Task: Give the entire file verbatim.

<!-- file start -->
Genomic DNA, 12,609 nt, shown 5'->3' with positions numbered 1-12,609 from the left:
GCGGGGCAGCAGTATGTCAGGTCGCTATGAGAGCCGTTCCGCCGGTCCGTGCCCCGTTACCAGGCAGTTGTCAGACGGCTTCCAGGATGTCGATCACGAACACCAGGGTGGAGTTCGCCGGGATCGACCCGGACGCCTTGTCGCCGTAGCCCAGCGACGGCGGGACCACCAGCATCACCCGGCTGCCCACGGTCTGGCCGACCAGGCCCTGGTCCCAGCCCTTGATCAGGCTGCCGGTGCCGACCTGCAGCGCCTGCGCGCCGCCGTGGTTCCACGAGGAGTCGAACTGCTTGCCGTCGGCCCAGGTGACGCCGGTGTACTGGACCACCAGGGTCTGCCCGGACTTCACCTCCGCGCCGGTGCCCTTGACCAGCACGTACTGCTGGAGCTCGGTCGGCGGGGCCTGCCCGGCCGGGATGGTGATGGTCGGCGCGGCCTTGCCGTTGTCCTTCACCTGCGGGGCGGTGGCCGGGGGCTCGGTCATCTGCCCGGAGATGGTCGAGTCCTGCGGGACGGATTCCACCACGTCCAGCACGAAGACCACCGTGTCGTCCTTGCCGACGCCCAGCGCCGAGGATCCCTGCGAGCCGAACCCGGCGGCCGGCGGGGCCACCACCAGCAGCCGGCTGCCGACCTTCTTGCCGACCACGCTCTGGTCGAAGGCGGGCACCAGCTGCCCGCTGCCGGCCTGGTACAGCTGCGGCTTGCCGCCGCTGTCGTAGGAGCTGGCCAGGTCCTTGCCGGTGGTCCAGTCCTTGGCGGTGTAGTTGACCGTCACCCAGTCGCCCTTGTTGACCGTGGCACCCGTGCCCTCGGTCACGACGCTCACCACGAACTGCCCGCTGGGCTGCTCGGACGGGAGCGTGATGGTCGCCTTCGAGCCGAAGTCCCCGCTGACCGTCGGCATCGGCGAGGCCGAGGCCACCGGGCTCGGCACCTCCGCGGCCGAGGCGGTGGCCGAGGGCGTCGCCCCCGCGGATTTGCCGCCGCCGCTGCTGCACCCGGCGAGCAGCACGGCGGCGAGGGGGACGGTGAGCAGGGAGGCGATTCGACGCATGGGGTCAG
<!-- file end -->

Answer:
Genomic DNA, 12,609 nt, shown 5'->3' with positions numbered 1-12,609 from the left:
GCGGGGCAGCAGTATGTCAGGTCGCTATGAGAGCCGTTCCGCCGGTCCGTGCCCCGTTACCAGGCAGTTGTCAGACGGCTTCCAGGATGTCGATCACGAACACCAGGGTGGAGTTCGCCGGGATCGACCCGGACGCCTTGTCGCCGTAGCCCAGCGACGGCGGGACCACCAGCATCACCCGGCTGCCCACGGTCTGGCCGACCAGGCCCTGGTCCCAGCCCTTGATCAGGCTGCCGGTGCCGACCTGCAGCGCCTGCGCGCCGCCGTGGTTCCACGAGGAGTCGAACTGCTTGCCGTCGGCCCAGGTGACGCCGGTGTACTGGACCACCAGGGTCTGCCCGGACTTCACCTCCGCGCCGGTGCCCTTGACCAGCACGTACTGCTGGAGCTCGGTCGGCGGGGCCTGCCCGGCCGGGATGGTGATGGTCGGCGCGGCCTTGCCGTTGTCCTTCACCTGCGGGGCGGTGGCCGGGGGCTCGGTCATCTGCCCGGAGATGGTCGAGTCCTGCGGGACGGATTCCACCACGTCCAGCACGAAGACCACCGTGTCGTCCTTGCCGACGCCCAGCGCCGAGGATCCCTGCGAGCCGAACCCGGCGGCCGGCGGGGCCACCACCAGCAGCCGGCTGCCGACCTTCTTGCCGACCACGCTCTGGTCGAAGGCGGGCACCAGCTGCCCGCTGCCGGCCTGGTACAGCTGCGGCTTGCCGCCGCTGTCGTAGGAGCTGGCCAGGTCCTTGCCGGTGGTCCAGTCCTTGGCGGTGTAGTTGACCGTCACCCAGTCGCCCTTGTTGACCGTGGCACCCGTGCCCTCGGTCACGACGCTCACCACGAACTGCCCGCTGGGCTGCTCGGACGGGAGCGTGATGGTCGCCTTCGAGCCGAAGTCCCCGCTGACCGTCGGCATCGGCGAGGCCGAGGCCACCGGGCTCGGCACCTCCGCGGCCGAGGCGGTGGCCGAGGGCGTCGCCCCCGCGGATTTGCCGCCGCCGCTGCTGCACCCGGCGAGCAGCACGGCGGCGAGGGGGACGGTGAGCAGGGAGGCGATTCGACGCATGGGGTCAG